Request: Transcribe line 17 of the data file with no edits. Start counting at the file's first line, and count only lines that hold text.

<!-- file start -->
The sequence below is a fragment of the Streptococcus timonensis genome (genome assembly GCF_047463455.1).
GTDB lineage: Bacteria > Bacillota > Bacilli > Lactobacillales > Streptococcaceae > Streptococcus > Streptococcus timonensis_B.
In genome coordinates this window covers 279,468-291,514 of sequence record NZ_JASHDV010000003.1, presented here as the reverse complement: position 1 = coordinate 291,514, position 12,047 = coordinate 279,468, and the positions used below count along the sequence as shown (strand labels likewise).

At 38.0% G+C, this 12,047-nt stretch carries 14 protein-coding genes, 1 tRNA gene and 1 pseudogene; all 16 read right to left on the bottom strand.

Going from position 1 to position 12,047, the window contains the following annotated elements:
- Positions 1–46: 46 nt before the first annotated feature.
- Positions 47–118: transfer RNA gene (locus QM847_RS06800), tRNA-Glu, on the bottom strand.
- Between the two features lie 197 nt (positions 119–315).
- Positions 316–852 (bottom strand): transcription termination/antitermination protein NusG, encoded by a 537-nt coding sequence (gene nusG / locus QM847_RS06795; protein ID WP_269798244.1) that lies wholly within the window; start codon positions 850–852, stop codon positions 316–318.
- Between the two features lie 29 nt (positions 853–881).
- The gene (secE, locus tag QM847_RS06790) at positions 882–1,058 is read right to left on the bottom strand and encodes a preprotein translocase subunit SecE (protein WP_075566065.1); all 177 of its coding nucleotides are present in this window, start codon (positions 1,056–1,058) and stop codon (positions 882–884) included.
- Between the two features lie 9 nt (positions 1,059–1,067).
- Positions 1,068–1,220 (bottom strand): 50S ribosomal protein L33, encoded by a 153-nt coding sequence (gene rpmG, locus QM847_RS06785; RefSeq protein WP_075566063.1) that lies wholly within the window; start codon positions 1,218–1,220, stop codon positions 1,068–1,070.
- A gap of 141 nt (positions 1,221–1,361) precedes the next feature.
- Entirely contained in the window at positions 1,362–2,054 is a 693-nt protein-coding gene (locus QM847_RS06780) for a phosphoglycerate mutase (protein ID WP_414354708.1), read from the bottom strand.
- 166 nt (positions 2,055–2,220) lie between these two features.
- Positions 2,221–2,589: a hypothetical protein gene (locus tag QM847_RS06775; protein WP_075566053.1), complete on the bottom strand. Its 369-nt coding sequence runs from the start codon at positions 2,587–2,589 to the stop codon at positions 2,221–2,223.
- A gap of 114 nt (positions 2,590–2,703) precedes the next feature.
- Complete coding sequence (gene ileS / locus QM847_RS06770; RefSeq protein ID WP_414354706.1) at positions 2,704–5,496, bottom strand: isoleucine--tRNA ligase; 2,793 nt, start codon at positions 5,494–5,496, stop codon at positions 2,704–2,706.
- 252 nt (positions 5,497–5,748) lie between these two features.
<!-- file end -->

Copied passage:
- Positions 2,221–2,589: a hypothetical protein gene (locus tag QM847_RS06775; protein WP_075566053.1), complete on the bottom strand. Its 369-nt coding sequence runs from the start codon at positions 2,587–2,589 to the stop codon at positions 2,221–2,223.